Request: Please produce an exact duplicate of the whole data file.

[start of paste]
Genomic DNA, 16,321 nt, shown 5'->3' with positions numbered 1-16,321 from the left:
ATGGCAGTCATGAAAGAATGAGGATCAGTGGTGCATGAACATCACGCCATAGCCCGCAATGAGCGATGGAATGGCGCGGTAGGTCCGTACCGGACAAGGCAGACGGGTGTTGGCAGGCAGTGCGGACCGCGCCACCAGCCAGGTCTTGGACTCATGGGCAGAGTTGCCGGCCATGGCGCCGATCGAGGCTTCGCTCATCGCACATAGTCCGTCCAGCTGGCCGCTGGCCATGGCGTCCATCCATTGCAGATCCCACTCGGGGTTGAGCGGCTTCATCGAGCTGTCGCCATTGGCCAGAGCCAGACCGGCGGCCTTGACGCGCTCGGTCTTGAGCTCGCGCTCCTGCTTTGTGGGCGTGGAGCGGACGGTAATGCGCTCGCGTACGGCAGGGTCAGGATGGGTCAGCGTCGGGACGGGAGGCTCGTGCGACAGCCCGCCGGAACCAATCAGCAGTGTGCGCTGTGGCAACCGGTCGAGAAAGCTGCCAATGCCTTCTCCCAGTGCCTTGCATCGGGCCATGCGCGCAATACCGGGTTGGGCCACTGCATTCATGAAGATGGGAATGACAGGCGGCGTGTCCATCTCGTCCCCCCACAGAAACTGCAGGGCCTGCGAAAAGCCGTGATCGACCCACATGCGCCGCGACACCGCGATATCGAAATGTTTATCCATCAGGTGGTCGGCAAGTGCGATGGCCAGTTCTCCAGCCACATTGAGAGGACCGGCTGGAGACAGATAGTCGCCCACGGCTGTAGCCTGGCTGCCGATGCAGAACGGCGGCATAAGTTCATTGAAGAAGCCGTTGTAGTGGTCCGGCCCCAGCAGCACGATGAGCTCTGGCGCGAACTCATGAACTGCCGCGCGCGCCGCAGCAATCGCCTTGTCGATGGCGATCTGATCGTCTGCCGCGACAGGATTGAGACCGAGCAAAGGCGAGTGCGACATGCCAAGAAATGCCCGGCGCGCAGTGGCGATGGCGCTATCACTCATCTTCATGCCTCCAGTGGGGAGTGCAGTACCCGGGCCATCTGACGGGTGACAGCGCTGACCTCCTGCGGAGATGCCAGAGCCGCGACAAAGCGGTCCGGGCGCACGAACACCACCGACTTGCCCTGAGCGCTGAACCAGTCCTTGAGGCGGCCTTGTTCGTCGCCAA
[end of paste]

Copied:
Genomic DNA, 16,321 nt, shown 5'->3' with positions numbered 1-16,321 from the left:
ATGGCAGTCATGAAAGAATGAGGATCAGTGGTGCATGAACATCACGCCATAGCCCGCAATGAGCGATGGAATGGCGCGGTAGGTCCGTACCGGACAAGGCAGACGGGTGTTGGCAGGCAGTGCGGACCGCGCCACCAGCCAGGTCTTGGACTCATGGGCAGAGTTGCCGGCCATGGCGCCGATCGAGGCTTCGCTCATCGCACATAGTCCGTCCAGCTGGCCGCTGGCCATGGCGTCCATCCATTGCAGATCCCACTCGGGGTTGAGCGGCTTCATCGAGCTGTCGCCATTGGCCAGAGCCAGACCGGCGGCCTTGACGCGCTCGGTCTTGAGCTCGCGCTCCTGCTTTGTGGGCGTGGAGCGGACGGTAATGCGCTCGCGTACGGCAGGGTCAGGATGGGTCAGCGTCGGGACGGGAGGCTCGTGCGACAGCCCGCCGGAACCAATCAGCAGTGTGCGCTGTGGCAACCGGTCGAGAAAGCTGCCAATGCCTTCTCCCAGTGCCTTGCATCGGGCCATGCGCGCAATACCGGGTTGGGCCACTGCATTCATGAAGATGGGAATGACAGGCGGCGTGTCCATCTCGTCCCCCCACAGAAACTGCAGGGCCTGCGAAAAGCCGTGATCGACCCACATGCGCCGCGACACCGCGATATCGAAATGTTTATCCATCAGGTGGTCGGCAAGTGCGATGGCCAGTTCTCCAGCCACATTGAGAGGACCGGCTGGAGACAGATAGTCGCCCACGGCTGTAGCCTGGCTGCCGATGCAGAACGGCGGCATAAGTTCATTGAAGAAGCCGTTGTAGTGGTCCGGCCCCAGCAGCACGATGAGCTCTGGCGCGAACTCATGAACTGCCGCGCGCGCCGCAGCAATCGCCTTGTCGATGGCGATCTGATCGTCTGCCGCGACAGGATTGAGACCGAGCAAAGGCGAGTGCGACATGCCAAGAAATGCCCGGCGCGCAGTGGCGATGGCGCTATCACTCATCTTCATGCCTCCAGTGGGGAGTGCAGTACCCGGGCCATCTGACGGGTGACAGCGCTGACCTCCTGCGGAGATGCCAGAGCCGCGACAAAGCGGTCCGGGCGCACGAACACCACCGACTTGCCCTGAGCGCTGAACCAGTCCTTGAGGCGGCCTTGTTCGTCGCCAA